The Central Bank of Nigeria has been called out on their refusal to disclose the exact foreign remittances it has received from 2016 to 2018. According to Sahara Reporters, the apex bank is accused of deliberately stocking the US dollars it receives on behalf of Nigerians to trade them off through crooked means. It is due to this unscrupulous endeavour that the Central Bank of Nigeria has prevented financial institutions in the country from paying United States dollars to persons receiving money from friends and family members based overseas has been uncovered.
An inquiry from the Femi Falana chambers through Mrs Funmi Falana on February 10 2020, addressed to the apex bank, demanded the accurate remittances for 2016, 2017 and 2018 respectively. According to the law firm, it was deemed fit to make this demand after it was discovered that the CBN had quoted a misleading figure to downplay the volume of money sent home by Nigerians in the Diaspora. The request read: “Springing from the above statement from the Secretary to the Government of the Federation, we request to be furnished with the official figures of remittances received by Nigeria from the Diaspora for 2016, 2017 and 2018. “Please be informed that this request is anchored on the Freedom of Information Act, 2010.” However, despite the law providing that such Freedom of Information requests be attended to within 7 days, the CBN responded four months later on June 29, 2020. The letter signed by its Director of Corporate Secretariat, Mrs C.E Olonta, said it could not respond to the request as the information sought was already on its website.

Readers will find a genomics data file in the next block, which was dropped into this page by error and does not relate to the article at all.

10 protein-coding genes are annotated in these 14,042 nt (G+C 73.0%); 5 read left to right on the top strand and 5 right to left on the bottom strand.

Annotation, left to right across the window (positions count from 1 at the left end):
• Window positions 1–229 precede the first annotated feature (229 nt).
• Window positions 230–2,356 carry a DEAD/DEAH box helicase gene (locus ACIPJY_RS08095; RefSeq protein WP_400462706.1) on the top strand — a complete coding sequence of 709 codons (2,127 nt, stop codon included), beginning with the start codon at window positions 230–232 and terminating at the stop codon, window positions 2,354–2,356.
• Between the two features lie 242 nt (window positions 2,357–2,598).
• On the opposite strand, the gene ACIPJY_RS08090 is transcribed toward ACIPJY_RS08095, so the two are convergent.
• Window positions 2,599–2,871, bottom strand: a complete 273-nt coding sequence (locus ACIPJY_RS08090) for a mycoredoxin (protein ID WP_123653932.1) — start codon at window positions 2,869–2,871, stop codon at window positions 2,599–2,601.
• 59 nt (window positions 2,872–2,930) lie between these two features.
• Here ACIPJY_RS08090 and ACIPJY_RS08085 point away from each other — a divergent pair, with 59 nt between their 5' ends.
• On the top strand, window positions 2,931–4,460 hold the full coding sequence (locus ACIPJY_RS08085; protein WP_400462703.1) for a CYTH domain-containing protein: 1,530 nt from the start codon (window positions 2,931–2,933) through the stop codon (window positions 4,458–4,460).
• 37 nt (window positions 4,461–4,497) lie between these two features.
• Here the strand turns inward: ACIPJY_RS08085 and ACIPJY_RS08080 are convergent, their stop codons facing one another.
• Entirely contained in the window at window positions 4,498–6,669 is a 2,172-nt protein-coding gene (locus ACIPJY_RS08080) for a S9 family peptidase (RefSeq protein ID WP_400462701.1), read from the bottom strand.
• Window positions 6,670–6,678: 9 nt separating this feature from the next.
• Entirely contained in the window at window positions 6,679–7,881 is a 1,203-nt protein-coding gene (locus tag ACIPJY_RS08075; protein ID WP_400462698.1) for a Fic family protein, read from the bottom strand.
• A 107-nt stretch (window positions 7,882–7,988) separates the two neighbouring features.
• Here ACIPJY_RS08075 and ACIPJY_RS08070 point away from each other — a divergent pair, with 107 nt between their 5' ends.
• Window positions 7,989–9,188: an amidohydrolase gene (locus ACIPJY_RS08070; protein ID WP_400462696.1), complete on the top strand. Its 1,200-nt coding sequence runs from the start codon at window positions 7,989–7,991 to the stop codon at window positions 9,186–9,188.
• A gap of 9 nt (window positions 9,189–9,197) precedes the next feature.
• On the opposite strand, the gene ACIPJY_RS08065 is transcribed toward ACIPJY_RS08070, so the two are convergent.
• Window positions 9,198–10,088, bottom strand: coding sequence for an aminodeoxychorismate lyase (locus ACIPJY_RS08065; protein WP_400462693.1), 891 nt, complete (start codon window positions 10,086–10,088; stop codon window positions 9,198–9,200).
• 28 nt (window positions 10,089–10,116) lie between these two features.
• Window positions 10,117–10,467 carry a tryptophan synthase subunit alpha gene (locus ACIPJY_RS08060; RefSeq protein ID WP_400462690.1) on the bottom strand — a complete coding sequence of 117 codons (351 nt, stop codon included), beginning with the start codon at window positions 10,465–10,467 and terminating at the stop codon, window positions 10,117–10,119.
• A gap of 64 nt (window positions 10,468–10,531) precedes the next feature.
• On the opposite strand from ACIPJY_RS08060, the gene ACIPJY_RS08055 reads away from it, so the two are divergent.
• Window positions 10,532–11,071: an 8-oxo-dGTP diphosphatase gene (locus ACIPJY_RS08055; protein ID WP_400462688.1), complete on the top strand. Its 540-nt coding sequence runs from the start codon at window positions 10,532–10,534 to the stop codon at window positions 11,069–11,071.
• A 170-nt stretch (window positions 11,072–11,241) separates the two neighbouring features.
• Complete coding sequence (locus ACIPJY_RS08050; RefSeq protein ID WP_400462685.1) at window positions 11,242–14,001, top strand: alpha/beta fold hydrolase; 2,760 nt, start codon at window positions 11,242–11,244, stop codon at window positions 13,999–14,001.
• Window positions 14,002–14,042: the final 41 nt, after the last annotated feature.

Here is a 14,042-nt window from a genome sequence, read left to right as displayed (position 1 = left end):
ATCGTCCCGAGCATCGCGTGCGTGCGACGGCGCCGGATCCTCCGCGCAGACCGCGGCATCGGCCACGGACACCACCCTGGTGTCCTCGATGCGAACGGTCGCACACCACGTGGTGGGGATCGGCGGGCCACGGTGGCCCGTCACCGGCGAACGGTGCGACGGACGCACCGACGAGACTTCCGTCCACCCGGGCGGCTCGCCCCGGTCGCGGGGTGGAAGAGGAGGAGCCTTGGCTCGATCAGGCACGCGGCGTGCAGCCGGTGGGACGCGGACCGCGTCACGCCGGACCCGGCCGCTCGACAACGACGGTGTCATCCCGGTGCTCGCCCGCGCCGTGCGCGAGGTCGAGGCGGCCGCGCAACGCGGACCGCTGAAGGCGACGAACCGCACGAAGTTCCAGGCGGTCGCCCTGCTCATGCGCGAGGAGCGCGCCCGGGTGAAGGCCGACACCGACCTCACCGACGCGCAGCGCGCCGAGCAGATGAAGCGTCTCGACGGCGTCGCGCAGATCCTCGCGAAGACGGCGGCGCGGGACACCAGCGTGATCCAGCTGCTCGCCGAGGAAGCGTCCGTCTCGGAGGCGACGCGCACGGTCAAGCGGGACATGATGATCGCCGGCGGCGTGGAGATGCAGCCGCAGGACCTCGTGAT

A cogent instance of this happening was in February 2019, when the Nigerian Government disclosed that the remittances received in the country in 2016, 2017 and 2018 were $19.6bn, $22bn and $25bn respectively. However, the management of the Central Bank of Nigeria faulted the figures, going ahead to claim before the House of Representatives’ Committee on Diaspora that contrary to the World Bank’s report, the official financial inflow was $2.6bn for 2018.
The Secretary to the Government of the Federation, Boss Mustapha, revealed that the dollars are currently utilised as social security funds to families (school fees, feeding allowances, hospital bills and so on). Some of it is invested in housing and estate development, hospital projects, schools and commercial enterprises but are not properly documented and analysed for impact.’
Therefore, as the CBN warehouses the dollar component of remittances in foreign banks to be used for the above-stated purposes, it makes it impossible for the naira to appreciate against the dollar in the foreign exchange market. Further findings by SaharaReporters revealed that even though all remittances are recorded by the CBN daily, the management has refused to disclose the real figures. The statement insists on the importance of letting the public know that apart from hiding the fact that revenue from remittances is far more than oil revenue, all foreign aids and Foreign Direct Investment, the CBN wants to continue to sabotage the national economy through dubious regulations and that was why it banned banks and other foreign exchange dealers from paying foreign currencies to recipients of foreign remittances. Financial experts have called for the restraining of the CBN from hoarding information on the money sent to the country by Nigerians living abroad. As their actions sabotage the decision of the Federal Government to mobilise the huge diaspora remittances to catalyze economic development in line with the provisions of the Nigerians in Diaspora Commission Act.